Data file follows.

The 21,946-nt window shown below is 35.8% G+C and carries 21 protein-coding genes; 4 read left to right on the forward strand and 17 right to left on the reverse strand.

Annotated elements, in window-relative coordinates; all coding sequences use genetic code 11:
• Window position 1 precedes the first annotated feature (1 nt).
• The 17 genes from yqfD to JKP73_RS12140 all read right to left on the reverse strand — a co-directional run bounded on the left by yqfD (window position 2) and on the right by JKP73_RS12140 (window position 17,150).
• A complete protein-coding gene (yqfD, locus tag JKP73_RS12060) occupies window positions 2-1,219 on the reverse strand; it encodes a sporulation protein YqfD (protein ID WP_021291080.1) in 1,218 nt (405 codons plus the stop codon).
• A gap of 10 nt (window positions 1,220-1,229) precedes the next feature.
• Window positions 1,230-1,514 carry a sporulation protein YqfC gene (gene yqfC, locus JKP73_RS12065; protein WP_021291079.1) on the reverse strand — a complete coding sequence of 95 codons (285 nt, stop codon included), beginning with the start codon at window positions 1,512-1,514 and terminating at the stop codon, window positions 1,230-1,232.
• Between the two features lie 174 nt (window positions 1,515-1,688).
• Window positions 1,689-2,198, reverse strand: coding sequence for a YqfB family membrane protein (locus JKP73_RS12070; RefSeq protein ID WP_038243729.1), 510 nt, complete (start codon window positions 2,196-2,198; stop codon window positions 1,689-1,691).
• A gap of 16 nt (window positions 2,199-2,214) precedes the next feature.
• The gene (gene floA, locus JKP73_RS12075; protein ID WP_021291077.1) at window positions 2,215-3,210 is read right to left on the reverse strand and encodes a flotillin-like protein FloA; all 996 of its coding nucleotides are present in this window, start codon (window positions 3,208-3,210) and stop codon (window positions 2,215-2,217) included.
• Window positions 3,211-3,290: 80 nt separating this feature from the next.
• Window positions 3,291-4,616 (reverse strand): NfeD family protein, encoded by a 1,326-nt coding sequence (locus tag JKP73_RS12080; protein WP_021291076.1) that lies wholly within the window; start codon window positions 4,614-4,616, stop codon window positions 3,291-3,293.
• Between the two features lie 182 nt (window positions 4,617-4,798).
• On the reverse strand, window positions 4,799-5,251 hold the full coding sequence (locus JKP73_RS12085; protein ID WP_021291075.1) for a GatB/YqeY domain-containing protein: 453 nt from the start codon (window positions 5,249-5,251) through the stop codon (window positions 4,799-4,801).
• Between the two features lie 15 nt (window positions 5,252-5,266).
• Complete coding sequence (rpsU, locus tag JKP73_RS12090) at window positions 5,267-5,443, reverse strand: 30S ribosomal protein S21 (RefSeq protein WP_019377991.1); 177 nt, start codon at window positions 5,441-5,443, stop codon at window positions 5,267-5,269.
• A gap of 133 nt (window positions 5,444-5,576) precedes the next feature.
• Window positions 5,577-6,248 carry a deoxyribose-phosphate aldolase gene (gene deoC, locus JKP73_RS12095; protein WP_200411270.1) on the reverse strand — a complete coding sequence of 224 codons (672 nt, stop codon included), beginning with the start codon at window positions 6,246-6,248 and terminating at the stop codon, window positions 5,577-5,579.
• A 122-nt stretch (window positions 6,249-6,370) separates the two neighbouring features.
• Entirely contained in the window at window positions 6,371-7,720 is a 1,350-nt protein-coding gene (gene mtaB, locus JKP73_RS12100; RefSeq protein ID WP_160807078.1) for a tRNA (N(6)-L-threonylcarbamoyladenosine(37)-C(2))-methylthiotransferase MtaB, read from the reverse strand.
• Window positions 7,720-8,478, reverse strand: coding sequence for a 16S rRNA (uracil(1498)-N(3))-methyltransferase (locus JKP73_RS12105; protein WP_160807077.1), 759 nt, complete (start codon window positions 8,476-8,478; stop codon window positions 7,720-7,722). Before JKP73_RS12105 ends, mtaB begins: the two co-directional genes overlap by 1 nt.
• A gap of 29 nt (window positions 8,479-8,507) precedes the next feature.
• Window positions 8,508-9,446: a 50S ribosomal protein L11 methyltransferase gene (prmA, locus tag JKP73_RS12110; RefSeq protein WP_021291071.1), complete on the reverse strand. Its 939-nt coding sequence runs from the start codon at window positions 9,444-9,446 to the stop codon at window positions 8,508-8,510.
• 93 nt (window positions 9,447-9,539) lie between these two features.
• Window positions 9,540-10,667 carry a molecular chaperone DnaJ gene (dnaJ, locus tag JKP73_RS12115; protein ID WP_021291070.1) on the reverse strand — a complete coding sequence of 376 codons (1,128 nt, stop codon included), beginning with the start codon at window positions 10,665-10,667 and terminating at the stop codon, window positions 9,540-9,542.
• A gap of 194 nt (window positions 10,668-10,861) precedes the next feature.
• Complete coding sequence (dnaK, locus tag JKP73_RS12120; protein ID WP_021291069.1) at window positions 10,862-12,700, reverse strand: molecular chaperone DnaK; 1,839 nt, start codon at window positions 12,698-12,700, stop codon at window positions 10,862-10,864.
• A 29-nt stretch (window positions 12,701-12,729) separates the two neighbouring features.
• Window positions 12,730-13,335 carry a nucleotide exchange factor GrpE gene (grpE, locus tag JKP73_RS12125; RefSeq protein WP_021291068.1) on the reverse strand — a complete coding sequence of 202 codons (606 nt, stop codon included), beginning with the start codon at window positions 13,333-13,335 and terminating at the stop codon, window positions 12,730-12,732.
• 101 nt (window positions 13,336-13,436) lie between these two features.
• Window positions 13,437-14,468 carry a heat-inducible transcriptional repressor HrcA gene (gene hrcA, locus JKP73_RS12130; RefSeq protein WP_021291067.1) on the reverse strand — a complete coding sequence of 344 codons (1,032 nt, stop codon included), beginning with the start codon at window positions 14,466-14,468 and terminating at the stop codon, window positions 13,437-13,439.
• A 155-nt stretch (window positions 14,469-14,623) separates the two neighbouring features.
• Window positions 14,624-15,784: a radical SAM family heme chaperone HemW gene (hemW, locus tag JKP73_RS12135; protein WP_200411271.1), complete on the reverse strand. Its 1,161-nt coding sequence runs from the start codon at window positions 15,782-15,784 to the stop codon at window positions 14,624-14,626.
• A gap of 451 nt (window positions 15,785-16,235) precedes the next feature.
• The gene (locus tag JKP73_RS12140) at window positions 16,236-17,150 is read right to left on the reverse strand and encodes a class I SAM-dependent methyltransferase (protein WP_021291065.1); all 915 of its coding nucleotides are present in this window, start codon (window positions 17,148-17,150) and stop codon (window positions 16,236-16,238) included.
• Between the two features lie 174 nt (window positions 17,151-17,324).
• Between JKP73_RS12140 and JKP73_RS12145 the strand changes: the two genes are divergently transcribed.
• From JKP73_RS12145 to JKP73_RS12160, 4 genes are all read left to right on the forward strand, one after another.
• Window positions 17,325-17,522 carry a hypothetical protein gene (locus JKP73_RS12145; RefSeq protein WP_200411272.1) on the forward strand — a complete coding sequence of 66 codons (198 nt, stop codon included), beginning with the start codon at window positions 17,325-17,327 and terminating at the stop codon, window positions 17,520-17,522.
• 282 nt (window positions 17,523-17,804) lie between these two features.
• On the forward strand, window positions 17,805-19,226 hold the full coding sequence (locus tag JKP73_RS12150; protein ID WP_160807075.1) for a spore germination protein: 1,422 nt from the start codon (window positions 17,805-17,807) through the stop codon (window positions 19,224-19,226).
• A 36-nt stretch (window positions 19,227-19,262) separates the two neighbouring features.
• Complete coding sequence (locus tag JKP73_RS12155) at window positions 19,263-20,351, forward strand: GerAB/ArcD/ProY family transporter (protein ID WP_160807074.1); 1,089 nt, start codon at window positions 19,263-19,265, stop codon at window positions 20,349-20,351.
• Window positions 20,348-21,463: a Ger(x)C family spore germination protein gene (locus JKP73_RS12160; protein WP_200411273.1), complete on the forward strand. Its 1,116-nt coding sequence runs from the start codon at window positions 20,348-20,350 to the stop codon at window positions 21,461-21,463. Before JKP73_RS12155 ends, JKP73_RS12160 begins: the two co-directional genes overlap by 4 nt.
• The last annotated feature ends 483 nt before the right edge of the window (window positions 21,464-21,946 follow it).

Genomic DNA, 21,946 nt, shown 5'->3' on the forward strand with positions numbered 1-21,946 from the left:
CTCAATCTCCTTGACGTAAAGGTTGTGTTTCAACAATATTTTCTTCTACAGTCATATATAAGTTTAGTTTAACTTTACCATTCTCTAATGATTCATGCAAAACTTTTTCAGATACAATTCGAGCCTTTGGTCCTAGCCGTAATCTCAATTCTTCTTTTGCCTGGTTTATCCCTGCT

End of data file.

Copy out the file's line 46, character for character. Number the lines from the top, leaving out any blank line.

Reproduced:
• The last annotated feature ends 483 nt before the right edge of the window (window positions 21,464-21,946 follow it).